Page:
The Illinois Food Scrap Coalition (IFSC) is a group of more than 100 solid waste agencies, county governments, nonprofit organizations and state and federal agencies organized to promote food scrap composting in Illinois. Founding members include representatives from: Seven Generations Ahead, School and Community Assistance for Recycling and Composting Education (SCARCE), Solid Waste Association of Northern America (SWANA), Solid Waste Agency of Northern Cook County (SWANCC), Solid Waste Agency of Lake County (SWALCO), Illinois Counties Solid Waste Management Association (ILCSWMA), Kendall County, DuPage County, Kane County, Cook County, Will County, Loyola University, McHenry County College, Village of Oak Park, U.S. Environmental Protection Agency (EPA), and Illinois Department of Commerce and Economic Opportunity (DCEO). Learn more at www.illinoiscomposts.org
Deadline for submissions: October 17, 2014.
ACEEE is now accepting abstracts for the 2015 Summer Study on Energy Efficiency in Industry, “Energy Efficiency: Integrating Technology, Policy, and People.” Submit abstracts online or visit the Call for Papers Web page for more information about submission options and abstract details.
2015 Summer Study Panels
- Strategic Energy Management
- Smart Manufacturing
- Beyond Best Practices
- Policy & Resource Planning
- Delivering Results
Visit the ACEEE Summer Study on Energy Efficiency in Industry website for more information.
From The Scout Report, Copyright Internet Scout 1994-2014.
MIT OpenCourseWare, a free online education initiative, was launched in 2002. Starting with 50 courses, by 2007 the university had posted over 1,800 courses in 33 academic disciplines. This revealing undergraduate module, based on a class taught by four MIT professors in 2012, focuses on the fundamental physical processes that shape climate. The course also covers evidence of past and present climate change, an overview of climate models, and discussions of climate change consequences. Navigating the system is easy. Begin with the Course Home page; then look over the Syllabus and Calendar before browsing the Readings, Lecture Notes, Assignments, and Projects.
Share your innovations, insights and strategies at the Regional Conference for green chemistry and the bio-economy taking place February 18th- 19th, 2015 in Minneapolis, Minnesota. Abstracts are now being accepted for presentations and posters. This is the fifth annual conference hosted by the Minnesota Green Chemistry Forum.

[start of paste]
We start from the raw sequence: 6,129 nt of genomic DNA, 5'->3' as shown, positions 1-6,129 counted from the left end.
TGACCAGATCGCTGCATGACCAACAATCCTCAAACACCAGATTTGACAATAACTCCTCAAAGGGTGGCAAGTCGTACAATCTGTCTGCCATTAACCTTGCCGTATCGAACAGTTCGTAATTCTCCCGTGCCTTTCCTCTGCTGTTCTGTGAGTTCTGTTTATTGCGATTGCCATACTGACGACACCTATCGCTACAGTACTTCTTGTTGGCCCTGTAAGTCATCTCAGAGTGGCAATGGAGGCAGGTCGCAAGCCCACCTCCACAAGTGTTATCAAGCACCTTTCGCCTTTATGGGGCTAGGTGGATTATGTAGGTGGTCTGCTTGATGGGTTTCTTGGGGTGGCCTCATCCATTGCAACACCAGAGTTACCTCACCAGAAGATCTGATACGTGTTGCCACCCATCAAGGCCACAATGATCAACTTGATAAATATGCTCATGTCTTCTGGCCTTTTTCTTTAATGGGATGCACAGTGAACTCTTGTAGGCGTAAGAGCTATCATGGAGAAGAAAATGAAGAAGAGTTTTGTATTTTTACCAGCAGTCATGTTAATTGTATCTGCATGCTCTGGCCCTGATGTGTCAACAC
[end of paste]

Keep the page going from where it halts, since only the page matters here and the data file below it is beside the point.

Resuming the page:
This year the conference will be exploring the theme “Regional Innovation for Solving Global Problems” through crafted tracks. The following general topic areas are being proposed for the conference and the final agenda will be chosen, in part, from the areas represented by the topics submitted:
- Bio-Based Technology Development
- Product Development
- Feedstock Innovation
- Supply Chain Management
- The Advancement of Cellulosic Conversion
- How Higher Education Institutions are Driving new Bio-Based Technologies
- Academic Collaboration for Research and Innovation
- Case Studies: Successes and Failure of Bio-based Technology
- Consumer Safety: Greening the Supply Chain and Sustainability Initiatives
- Supply Chain Integration of Green Chemistry Strategies
- Product Safety: Avoiding Regrettable Substitutions
- Product Risks and Hazard Assessments
- Company Policies and Sustainability Initiatives
- Substitutions for Problem Chemicals
- Marketing Green Products
- Regulation and Policy
- New State Regulations
- New Opportunities and Innovation Driven by Regulation
- Safer Product Legislation and TSCA Reform
- California Safer Chemistry Act
- MN Toxic Free Kids Act
- The Future of Chemical Policy in the U.S.
Visit the Conference Program page today for more information on the summit’s topics.